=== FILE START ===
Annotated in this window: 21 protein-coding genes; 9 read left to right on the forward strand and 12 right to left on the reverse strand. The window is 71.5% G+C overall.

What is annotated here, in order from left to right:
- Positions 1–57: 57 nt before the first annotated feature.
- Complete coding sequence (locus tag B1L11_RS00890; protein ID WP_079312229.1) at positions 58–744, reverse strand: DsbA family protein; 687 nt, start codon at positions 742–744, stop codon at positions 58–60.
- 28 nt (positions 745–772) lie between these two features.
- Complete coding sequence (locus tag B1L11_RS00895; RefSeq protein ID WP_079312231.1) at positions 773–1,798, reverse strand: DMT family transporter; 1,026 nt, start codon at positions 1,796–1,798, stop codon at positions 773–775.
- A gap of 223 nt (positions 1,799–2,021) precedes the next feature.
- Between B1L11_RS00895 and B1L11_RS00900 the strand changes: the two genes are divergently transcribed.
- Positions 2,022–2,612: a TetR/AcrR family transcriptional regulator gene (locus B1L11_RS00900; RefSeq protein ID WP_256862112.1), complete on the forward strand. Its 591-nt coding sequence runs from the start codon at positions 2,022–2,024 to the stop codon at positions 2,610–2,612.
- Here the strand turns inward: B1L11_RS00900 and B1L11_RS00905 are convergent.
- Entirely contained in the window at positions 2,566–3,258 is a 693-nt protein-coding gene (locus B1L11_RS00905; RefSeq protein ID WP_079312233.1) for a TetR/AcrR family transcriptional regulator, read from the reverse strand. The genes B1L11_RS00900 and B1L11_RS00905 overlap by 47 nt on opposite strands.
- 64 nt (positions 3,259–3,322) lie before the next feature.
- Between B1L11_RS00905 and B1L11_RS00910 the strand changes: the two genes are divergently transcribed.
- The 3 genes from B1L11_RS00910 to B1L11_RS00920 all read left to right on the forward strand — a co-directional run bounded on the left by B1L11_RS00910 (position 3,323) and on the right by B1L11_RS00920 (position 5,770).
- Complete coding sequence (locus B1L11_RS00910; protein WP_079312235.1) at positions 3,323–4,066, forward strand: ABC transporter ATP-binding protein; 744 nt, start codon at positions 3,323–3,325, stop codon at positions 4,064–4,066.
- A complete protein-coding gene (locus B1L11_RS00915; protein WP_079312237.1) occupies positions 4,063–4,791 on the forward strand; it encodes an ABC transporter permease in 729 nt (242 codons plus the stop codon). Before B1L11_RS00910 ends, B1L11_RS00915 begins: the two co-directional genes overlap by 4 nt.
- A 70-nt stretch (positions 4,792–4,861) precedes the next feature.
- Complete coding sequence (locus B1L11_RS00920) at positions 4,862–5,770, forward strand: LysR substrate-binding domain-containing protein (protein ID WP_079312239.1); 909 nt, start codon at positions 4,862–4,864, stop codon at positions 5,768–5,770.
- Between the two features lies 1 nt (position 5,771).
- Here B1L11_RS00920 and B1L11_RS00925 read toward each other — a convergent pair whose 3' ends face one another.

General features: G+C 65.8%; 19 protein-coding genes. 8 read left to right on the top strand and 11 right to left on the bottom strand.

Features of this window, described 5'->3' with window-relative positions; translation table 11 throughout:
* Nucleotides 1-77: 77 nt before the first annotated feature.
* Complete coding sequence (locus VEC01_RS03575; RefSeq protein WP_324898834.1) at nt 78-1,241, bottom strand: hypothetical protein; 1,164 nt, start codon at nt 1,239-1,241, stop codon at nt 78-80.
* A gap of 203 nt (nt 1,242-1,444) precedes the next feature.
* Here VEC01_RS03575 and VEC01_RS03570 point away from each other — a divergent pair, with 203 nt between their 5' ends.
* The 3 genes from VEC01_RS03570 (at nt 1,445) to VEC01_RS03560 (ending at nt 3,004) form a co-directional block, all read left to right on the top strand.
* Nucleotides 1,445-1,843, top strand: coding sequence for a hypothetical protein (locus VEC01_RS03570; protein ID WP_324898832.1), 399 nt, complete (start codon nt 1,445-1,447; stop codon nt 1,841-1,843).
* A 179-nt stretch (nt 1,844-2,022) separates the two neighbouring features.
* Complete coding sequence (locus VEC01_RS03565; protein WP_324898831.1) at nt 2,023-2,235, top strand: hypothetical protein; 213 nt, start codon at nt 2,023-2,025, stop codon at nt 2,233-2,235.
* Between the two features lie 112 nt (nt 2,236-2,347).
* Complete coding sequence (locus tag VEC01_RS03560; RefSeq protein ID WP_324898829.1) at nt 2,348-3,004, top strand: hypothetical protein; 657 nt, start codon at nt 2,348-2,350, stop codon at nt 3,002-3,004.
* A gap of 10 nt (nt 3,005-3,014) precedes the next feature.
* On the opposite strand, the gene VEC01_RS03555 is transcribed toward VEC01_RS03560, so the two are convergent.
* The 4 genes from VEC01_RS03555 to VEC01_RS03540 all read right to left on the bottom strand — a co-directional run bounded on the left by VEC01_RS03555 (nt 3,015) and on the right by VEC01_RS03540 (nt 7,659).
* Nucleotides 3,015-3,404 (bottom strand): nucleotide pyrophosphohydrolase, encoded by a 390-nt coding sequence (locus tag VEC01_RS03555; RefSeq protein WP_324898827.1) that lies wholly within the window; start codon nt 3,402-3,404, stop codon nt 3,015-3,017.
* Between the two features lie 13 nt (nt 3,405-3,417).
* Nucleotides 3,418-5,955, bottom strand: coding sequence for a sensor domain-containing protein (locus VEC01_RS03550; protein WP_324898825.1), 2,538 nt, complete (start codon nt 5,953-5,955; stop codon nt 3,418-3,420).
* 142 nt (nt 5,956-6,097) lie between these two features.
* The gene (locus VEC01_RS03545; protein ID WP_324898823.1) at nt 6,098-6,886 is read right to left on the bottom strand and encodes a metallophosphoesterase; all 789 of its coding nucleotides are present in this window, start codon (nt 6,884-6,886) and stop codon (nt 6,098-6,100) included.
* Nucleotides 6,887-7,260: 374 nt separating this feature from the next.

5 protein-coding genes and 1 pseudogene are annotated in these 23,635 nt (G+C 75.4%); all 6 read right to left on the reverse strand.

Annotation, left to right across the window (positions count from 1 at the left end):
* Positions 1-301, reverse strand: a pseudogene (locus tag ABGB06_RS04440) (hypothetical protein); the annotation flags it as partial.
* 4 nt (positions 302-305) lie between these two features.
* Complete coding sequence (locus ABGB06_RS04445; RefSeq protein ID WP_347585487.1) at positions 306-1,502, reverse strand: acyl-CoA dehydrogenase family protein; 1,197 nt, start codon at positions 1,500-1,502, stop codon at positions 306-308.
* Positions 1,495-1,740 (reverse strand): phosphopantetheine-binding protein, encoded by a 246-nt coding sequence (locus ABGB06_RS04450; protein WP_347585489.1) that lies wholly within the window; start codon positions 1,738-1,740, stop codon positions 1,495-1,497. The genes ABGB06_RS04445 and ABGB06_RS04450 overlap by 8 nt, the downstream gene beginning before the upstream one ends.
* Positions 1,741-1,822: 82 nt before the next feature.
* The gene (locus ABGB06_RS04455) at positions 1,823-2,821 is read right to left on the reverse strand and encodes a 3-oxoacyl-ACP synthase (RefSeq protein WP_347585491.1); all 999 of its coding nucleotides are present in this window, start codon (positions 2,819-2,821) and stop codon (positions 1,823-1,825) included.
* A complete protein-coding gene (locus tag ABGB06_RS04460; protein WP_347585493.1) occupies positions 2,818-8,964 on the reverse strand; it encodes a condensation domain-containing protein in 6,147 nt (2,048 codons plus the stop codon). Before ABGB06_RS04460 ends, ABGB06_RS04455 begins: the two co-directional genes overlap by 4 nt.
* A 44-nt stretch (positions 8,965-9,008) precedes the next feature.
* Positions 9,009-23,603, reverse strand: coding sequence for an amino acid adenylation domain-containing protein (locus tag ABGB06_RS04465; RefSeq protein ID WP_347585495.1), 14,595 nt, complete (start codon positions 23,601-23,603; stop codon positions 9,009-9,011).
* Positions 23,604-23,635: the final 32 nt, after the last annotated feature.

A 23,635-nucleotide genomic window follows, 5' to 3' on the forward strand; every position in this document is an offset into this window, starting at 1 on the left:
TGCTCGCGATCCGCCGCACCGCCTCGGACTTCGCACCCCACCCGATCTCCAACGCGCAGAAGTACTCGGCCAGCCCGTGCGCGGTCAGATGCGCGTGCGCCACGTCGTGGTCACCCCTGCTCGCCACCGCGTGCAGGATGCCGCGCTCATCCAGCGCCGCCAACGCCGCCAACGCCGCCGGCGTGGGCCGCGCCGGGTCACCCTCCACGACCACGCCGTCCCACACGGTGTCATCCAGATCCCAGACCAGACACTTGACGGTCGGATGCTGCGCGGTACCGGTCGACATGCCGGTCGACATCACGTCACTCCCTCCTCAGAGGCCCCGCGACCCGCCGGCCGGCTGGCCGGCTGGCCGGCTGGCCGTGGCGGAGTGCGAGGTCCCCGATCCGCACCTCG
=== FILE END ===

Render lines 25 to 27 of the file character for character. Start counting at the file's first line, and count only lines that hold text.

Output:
* A gap of 203 nt (nt 1,242-1,444) precedes the next feature.
* Here VEC01_RS03575 and VEC01_RS03570 point away from each other — a divergent pair, with 203 nt between their 5' ends.
* The 3 genes from VEC01_RS03570 (at nt 1,445) to VEC01_RS03560 (ending at nt 3,004) form a co-directional block, all read left to right on the top strand.